Raul A. Gonzalez is an environmental scientist at Hampton Roads Sanitation District (HRSD). He runs HRSD’s molecular pathogen program, which is comprised of a molecular laboratory and field scientists. His group applies molecular methods to manmade infrastructure and adjacent waters. During the COVID-19 pandemic, Dr. Gonzalez led the expansion of HRSD’s research and laboratory capacity to identify the best methodological approaches to wastewater-based disease surveillance at the utility. Current projects use nucleic acid-based markers for a variety of applications, including identifying compromised sewer infrastructure and quantifying pathogen removal of various treatment trains. He previously worked at the Los Angeles County Sanitation District. Dr. Gonzalez earned his B.S. in biology from the University of California, Los Angeles, and his Ph.D. in environmental science and engineering from the University of North Carolina at Chapel Hill.
Charles N. Haas (NAE) is the L. D. Betz Professor of Environmental Engineering at Drexel University where he has been since 1991. From 2005 to 2020, he was also head of the Department of Civil, Architectural & Environmental Engineering. He also has courtesy appointments in the Department of Emergency Medicine of the Drexel University College of Medicine and in the School of Public Health. For more than 35 years, Professor Haas has specialized in the assessment of risk from and control of human exposure to pathogenic microorganisms and, in particular, the treatment of water and wastewater to minimize microbial risk to human health. He co-directed the U.S. Environmental Protection Agency/U.S. Department of Homeland Security University Cooperative Center of Excellence–Center for Advancing Microbial Risk Assessment. He is a member of the National Academy of Engineering, a Board Certified Environmental Engineering Member by eminence of the American Academy of Environmental Engineers, and a fellow of the American Academy for the Advancement of Science and the American Academy of Microbiology. He has previously served on numerous National Academies of Sciences, Engineering, and Medicine committees, including the Committee on Strategies for Identifying and Addressing Vulnerabilities Posed by Synthetic Biology and planning committees for two symposia on gain of function research with H5N1/H7N9 avian influenza. He received his B.S. in biology and his M.S. in environmental engineering from the Illinois Institute of Technology, and his Ph.D. in environmental engineering from the University of Illinois at Urbana-Champaign.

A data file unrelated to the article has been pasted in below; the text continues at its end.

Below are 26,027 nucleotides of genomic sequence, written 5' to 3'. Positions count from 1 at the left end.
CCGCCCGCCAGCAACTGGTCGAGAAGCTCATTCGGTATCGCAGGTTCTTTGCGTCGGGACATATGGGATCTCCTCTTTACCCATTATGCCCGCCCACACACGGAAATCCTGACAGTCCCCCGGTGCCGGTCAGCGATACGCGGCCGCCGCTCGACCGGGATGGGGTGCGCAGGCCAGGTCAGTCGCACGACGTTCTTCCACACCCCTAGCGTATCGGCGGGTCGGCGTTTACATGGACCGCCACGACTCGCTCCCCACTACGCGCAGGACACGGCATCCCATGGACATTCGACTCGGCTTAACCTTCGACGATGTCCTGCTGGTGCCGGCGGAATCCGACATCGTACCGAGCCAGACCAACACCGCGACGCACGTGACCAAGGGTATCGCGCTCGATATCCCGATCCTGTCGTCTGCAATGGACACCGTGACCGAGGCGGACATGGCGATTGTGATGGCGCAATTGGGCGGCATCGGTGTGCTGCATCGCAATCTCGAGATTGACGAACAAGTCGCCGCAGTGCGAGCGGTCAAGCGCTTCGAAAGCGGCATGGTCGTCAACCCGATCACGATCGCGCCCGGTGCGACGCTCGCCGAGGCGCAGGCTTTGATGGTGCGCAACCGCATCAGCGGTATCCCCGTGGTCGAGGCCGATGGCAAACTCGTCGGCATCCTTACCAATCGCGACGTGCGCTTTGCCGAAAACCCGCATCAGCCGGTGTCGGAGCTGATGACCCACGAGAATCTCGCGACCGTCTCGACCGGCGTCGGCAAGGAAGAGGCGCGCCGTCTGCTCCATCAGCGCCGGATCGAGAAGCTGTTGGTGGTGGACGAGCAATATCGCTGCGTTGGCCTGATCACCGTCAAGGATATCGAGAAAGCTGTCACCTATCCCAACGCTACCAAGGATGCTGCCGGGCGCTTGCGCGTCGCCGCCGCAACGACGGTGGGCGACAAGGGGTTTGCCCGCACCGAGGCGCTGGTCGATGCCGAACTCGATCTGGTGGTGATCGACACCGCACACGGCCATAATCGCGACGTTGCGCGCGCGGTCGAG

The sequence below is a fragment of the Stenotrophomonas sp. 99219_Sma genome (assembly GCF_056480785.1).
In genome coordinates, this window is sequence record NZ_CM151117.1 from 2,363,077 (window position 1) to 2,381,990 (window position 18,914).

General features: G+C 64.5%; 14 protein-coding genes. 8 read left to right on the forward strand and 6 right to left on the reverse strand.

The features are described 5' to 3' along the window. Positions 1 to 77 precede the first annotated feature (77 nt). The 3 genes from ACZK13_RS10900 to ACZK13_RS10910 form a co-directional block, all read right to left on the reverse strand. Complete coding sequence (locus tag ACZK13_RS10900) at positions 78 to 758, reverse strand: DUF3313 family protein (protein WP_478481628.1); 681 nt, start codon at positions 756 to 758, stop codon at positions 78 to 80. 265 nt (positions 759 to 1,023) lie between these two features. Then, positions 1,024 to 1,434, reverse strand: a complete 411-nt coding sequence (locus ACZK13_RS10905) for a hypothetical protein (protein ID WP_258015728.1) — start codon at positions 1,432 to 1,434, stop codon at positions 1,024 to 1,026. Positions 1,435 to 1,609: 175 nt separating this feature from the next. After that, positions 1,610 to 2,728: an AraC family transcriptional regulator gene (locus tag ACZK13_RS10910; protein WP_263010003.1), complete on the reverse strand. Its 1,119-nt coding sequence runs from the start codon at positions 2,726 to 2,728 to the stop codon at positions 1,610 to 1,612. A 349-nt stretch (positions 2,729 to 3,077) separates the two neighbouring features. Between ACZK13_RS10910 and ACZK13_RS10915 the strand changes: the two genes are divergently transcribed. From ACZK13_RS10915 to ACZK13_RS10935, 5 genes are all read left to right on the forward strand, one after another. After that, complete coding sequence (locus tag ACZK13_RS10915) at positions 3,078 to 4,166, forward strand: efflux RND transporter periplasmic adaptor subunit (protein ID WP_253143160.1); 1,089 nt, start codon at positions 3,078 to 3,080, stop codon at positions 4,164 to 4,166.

Loren P. Hopkins is the chief environmental science officer at the City of Houston, chief of the Bureau of Community and Children’s Environmental Health at the Houston Health Department, and a professor of practice in the Department of Statistics at Rice University. In this capacity, she conducts
applied environmental health research and uses the results to inform policies at the City of Houston to improve the health of the community. In May 2020, Dr. Hopkins established a critical wastewater surveillance program at the Houston Health Department that continues to serve as a barometer on the spatiotemporal prevalence of the SARS-CoV-2 virus in the City of Houston. The SARS-CoV-2 wastewater surveillance sampling results have informed public health intervention decisions and aided in improving the response to the COVID-19 pandemic in Houston. She received the 2016 Teaching and Mentoring Award from the Graduate Student Association at Rice University. She holds a B.S. in geological sciences with emphasis in geophysics from the University of Texas at Austin and an M.S. and Ph.D. in environmental science and engineering from Rice University.
Dr. Hopkins is also serving as a paid consultant via StatAnalytics IDD LLC through June 2022 to support work on a U.S. Centers for Disease Control and Prevention Foundation–funded project on best practices in wastewater surveillance. In her capacity as the chief environmental science officer for the City of Houston, Dr. Hopkins has made public statements explaining how the city uses wastewater-based disease surveillance to inform its health initiatives.